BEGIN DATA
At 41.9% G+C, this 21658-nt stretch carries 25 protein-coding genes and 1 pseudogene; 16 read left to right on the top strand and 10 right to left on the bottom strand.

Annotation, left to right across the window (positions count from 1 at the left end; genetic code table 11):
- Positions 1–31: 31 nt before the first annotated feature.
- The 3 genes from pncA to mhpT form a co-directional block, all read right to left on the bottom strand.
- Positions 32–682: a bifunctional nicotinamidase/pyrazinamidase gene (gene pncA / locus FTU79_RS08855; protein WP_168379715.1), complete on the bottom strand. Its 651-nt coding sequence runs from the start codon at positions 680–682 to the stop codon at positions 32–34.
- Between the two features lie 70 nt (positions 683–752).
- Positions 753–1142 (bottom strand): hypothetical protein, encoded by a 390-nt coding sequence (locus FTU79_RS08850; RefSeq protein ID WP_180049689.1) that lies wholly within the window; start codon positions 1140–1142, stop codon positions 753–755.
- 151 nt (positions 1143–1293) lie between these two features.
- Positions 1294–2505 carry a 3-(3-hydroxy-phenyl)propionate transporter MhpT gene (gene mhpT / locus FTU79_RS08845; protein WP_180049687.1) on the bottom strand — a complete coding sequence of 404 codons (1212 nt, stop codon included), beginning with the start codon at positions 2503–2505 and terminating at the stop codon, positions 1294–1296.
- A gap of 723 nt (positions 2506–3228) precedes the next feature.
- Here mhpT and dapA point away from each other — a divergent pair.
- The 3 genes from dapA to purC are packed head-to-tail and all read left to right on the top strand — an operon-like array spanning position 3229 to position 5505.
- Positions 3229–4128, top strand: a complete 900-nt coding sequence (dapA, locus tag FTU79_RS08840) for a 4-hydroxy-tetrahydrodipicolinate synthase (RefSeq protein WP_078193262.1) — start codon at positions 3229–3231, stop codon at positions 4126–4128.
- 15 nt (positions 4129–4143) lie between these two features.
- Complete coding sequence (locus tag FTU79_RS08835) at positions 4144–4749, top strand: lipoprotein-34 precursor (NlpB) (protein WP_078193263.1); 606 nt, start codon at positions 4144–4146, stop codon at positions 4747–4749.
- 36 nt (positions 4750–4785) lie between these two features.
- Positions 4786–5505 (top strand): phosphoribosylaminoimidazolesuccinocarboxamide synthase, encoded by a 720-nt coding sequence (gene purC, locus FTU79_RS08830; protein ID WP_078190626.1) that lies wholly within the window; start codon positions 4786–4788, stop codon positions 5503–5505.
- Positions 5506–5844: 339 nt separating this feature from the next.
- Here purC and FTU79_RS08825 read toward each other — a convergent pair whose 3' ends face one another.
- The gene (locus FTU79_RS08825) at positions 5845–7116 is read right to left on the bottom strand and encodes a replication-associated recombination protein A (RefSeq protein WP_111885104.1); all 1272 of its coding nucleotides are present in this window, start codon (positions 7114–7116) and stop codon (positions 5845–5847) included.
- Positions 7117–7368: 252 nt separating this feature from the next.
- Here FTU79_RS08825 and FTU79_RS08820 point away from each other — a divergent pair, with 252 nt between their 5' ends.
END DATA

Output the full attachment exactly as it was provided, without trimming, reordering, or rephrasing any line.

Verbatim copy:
At 41.9% G+C, this 21658-nt stretch carries 25 protein-coding genes and 1 pseudogene; 16 read left to right on the top strand and 10 right to left on the bottom strand.

Annotation, left to right across the window (positions count from 1 at the left end; genetic code table 11):
- Positions 1–31: 31 nt before the first annotated feature.
- The 3 genes from pncA to mhpT form a co-directional block, all read right to left on the bottom strand.
- Positions 32–682: a bifunctional nicotinamidase/pyrazinamidase gene (gene pncA / locus FTU79_RS08855; protein WP_168379715.1), complete on the bottom strand. Its 651-nt coding sequence runs from the start codon at positions 680–682 to the stop codon at positions 32–34.
- Between the two features lie 70 nt (positions 683–752).
- Positions 753–1142 (bottom strand): hypothetical protein, encoded by a 390-nt coding sequence (locus FTU79_RS08850; RefSeq protein ID WP_180049689.1) that lies wholly within the window; start codon positions 1140–1142, stop codon positions 753–755.
- 151 nt (positions 1143–1293) lie between these two features.
- Positions 1294–2505 carry a 3-(3-hydroxy-phenyl)propionate transporter MhpT gene (gene mhpT / locus FTU79_RS08845; protein WP_180049687.1) on the bottom strand — a complete coding sequence of 404 codons (1212 nt, stop codon included), beginning with the start codon at positions 2503–2505 and terminating at the stop codon, positions 1294–1296.
- A gap of 723 nt (positions 2506–3228) precedes the next feature.
- Here mhpT and dapA point away from each other — a divergent pair.
- The 3 genes from dapA to purC are packed head-to-tail and all read left to right on the top strand — an operon-like array spanning position 3229 to position 5505.
- Positions 3229–4128, top strand: a complete 900-nt coding sequence (dapA, locus tag FTU79_RS08840) for a 4-hydroxy-tetrahydrodipicolinate synthase (RefSeq protein WP_078193262.1) — start codon at positions 3229–3231, stop codon at positions 4126–4128.
- 15 nt (positions 4129–4143) lie between these two features.
- Complete coding sequence (locus tag FTU79_RS08835) at positions 4144–4749, top strand: lipoprotein-34 precursor (NlpB) (protein WP_078193263.1); 606 nt, start codon at positions 4144–4146, stop codon at positions 4747–4749.
- 36 nt (positions 4750–4785) lie between these two features.
- Positions 4786–5505 (top strand): phosphoribosylaminoimidazolesuccinocarboxamide synthase, encoded by a 720-nt coding sequence (gene purC, locus FTU79_RS08830; protein ID WP_078190626.1) that lies wholly within the window; start codon positions 4786–4788, stop codon positions 5503–5505.
- Positions 5506–5844: 339 nt separating this feature from the next.
- Here purC and FTU79_RS08825 read toward each other — a convergent pair whose 3' ends face one another.
- The gene (locus FTU79_RS08825) at positions 5845–7116 is read right to left on the bottom strand and encodes a replication-associated recombination protein A (RefSeq protein WP_111885104.1); all 1272 of its coding nucleotides are present in this window, start codon (positions 7114–7116) and stop codon (positions 5845–5847) included.
- Positions 7117–7368: 252 nt separating this feature from the next.
- Here FTU79_RS08825 and FTU79_RS08820 point away from each other — a divergent pair, with 252 nt between their 5' ends.